- Global Entry/TSA PreCheck application fee reimbursement: If you pay the application fee for Global Entry or TSA PreCheck with your Sapphire Reserve, you can be reimbursed with a statement credit for up to $100 every four years.
- Priority Pass Select membership: This membership gets you into more than 1,300 airport lounges around the world (including select airport restaurants that accept Priority Pass) for free, with up to two complimentary guests on each visit.
- Lyft Pink: Activate your membership in the Lyft app by March 2022 to enjoy a complimentary year of Lyft Pink.
- DoorDash credit: Automatically earn a statement credit of up to $60 in 2021 on DoorDash purchases.
- Bonus points on Lyft rides: Earn 10 Ultimate Rewards points per dollar spent on Lyft rides through March 2022.
- Primary car rental insurance: When you charge the entire rental to your card, you’ll be covered by primary auto rental coverage that may provide up to $75,000 in reimbursement for theft and collision damage.
- Trip cancellation/interruption insurance: If your trip is canceled or cut short by sickness, severe weather and other covered situations, you can be reimbursed up to $10,000 per person and $20,000 per trip for your prepaid, non-refundable travel expenses.
- Trip delay reimbursement: If your travel on a common carrier is delayed more than six hours or requires an overnight stay, you and your family are covered for unreimbursed expenses, such as meals and lodging, up to $500 per ticket.
- Emergency evacuation and transportation: If you or a member of your immediate family are injured or become sick during a trip far from home that results in an emergency evacuation, you can be covered for medical services and transportation up to $100,000.
- Purchase protection: Covers your new purchases for 120 days against damage or theft up to $10,000 per claim and $50,000 per year.
- Extended warranty protection: Extends the time of the U.S. manufacturer’s warranty by an additional year, on eligible warranties of three years or less.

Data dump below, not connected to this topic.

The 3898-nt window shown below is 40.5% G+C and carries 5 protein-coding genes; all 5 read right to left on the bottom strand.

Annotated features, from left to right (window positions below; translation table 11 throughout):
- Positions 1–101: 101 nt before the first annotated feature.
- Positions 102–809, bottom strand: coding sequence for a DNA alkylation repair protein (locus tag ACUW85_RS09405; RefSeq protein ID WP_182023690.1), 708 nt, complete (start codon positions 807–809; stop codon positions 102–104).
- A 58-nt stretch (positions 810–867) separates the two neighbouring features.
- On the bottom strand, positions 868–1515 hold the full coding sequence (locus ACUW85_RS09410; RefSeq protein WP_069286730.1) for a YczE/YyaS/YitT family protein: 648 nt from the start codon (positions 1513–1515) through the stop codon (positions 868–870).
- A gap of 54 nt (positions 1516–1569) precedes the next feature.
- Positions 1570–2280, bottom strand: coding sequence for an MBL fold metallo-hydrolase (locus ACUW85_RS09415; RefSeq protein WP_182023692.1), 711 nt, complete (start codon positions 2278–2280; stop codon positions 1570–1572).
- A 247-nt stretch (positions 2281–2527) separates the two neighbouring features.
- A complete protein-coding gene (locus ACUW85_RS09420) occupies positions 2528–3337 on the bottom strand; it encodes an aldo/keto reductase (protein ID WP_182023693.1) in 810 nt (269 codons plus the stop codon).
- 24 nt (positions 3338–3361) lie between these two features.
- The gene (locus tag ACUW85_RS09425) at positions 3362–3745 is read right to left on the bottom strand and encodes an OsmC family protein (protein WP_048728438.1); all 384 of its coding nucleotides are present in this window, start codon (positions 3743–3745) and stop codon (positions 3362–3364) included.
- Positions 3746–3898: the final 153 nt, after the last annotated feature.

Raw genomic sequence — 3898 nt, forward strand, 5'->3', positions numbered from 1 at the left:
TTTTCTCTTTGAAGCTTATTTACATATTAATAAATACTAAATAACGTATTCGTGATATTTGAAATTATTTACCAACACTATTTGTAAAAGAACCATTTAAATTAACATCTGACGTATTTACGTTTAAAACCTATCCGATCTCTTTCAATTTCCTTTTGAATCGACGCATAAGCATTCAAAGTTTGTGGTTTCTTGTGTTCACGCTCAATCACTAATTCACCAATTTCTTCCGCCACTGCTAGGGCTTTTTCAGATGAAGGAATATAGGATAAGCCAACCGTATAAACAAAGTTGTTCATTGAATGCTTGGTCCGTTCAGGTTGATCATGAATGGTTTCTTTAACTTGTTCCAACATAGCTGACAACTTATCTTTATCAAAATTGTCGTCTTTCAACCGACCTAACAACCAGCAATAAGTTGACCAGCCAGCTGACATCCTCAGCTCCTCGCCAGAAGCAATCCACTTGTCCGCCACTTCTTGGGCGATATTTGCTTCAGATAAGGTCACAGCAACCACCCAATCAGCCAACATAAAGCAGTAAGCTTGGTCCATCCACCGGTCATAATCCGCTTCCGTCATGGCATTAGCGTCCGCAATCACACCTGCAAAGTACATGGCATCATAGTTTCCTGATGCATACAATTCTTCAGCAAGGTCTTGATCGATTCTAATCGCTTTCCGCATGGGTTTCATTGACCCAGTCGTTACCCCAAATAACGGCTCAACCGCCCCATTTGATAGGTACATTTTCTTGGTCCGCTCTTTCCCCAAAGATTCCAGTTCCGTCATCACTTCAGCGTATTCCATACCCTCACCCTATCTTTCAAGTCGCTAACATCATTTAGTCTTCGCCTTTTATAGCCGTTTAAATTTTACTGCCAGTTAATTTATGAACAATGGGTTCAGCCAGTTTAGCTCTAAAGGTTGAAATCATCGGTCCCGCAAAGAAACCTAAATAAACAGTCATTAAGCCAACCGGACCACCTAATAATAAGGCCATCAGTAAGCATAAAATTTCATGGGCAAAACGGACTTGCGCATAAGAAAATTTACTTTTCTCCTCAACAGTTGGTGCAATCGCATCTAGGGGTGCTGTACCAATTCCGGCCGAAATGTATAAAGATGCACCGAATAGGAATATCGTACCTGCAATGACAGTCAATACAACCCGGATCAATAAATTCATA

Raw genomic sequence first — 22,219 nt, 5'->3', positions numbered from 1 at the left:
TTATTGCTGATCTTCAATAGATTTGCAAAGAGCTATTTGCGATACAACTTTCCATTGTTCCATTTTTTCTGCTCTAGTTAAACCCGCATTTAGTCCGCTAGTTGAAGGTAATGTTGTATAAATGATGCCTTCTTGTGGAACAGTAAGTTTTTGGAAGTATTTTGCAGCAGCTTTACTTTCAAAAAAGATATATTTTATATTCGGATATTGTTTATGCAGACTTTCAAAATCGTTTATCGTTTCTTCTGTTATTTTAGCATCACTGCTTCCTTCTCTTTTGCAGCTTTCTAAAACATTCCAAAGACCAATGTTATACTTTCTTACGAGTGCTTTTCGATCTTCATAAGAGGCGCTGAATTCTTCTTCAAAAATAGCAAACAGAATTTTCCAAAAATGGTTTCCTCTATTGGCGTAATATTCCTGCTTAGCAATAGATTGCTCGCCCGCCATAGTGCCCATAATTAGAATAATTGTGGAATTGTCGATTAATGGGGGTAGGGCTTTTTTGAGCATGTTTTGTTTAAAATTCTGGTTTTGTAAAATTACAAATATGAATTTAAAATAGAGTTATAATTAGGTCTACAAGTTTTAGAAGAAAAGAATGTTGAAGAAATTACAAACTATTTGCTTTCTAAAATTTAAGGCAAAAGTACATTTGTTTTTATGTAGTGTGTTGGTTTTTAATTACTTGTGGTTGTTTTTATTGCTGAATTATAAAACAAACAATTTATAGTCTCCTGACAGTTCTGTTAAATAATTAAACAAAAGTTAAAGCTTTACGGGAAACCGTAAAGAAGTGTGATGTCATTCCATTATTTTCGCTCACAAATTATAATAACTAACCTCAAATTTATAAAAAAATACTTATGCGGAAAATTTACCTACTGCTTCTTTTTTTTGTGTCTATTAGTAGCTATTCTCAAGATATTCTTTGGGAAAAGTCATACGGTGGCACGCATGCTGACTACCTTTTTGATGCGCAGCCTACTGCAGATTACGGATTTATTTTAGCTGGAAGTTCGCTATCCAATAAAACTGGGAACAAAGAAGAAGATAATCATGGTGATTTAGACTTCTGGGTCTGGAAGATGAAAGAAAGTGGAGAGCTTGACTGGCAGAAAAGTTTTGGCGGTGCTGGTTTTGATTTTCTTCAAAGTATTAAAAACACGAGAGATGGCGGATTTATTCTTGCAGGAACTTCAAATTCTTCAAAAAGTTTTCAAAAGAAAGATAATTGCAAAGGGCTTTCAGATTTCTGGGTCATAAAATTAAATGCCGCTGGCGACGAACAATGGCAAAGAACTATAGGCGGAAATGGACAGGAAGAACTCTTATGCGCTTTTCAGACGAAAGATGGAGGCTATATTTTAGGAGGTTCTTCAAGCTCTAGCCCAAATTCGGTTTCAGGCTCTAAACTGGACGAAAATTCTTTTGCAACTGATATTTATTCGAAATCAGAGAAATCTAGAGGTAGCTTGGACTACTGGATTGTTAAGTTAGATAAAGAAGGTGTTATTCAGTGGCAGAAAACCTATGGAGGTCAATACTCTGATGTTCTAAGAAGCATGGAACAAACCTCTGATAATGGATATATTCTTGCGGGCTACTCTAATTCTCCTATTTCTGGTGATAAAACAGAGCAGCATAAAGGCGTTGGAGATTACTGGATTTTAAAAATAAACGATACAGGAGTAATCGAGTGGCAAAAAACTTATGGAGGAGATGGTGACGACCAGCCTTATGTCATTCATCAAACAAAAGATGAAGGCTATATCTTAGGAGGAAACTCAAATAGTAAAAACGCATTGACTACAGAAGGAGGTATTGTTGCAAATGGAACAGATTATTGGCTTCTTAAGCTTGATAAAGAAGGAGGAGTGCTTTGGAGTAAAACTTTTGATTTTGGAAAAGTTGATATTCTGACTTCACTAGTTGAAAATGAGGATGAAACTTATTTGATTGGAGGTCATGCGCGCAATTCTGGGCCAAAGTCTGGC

- Return protection: You can be reimbursed for eligible items that the store won’t take back within 90 days of purchase, up to $500 per item, $1,000 per year.
- Access to Chase’s Luxury Hotel and Resort Collection: Provides elite-like benefits when you book select hotels through the program.
- No foreign transaction fees
- $120 in Peloton class credits through Dec. 31.
This isn’t an exhaustive list of the Chase Sapphire Reserve’s perks, so you may also find other benefits that provide value to your situation.
Do you have Ultimate Reward points left?
If you have a large stash of Chase Ultimate Reward points, you may want to keep your Chase Sapphire Reserve to maintain your current redemption options.
- Redeem your points for travel booked through the Chase Ultimate Rewards travel portal
- Use your points to get a statement credit through Chase’s Pay Yourself Back feature
- Transfer your points to a hotel or airline partner where you know you will use them (such as for a fancy Hyatt hotel stay as shown above)
- Transfer your points to another Ultimate Rewards account for safe storage
However, no other Ultimate Rewards card will make the points worth 1.5 cents each toward travel booked through the Chase travel portal. The best you will get from another card is 1.25 cents each if redeemed in that manner. So, if you like to use your points at a fixed value for travel, they will become less valuable if you don’t have the Sapphire Reserve.